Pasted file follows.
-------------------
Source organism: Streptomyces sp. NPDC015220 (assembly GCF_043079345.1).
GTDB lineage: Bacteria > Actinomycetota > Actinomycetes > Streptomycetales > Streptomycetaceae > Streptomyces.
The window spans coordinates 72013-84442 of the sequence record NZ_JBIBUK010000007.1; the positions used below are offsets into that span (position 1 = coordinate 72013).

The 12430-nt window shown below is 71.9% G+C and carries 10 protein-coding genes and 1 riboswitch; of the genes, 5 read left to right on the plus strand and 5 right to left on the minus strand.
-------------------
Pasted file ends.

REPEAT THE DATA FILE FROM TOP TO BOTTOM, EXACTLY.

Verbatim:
Source organism: Streptomyces sp. NPDC015220 (assembly GCF_043079345.1).
GTDB lineage: Bacteria > Actinomycetota > Actinomycetes > Streptomycetales > Streptomycetaceae > Streptomyces.
The window spans coordinates 72013-84442 of the sequence record NZ_JBIBUK010000007.1; the positions used below are offsets into that span (position 1 = coordinate 72013).

The 12430-nt window shown below is 71.9% G+C and carries 10 protein-coding genes and 1 riboswitch; of the genes, 5 read left to right on the plus strand and 5 right to left on the minus strand.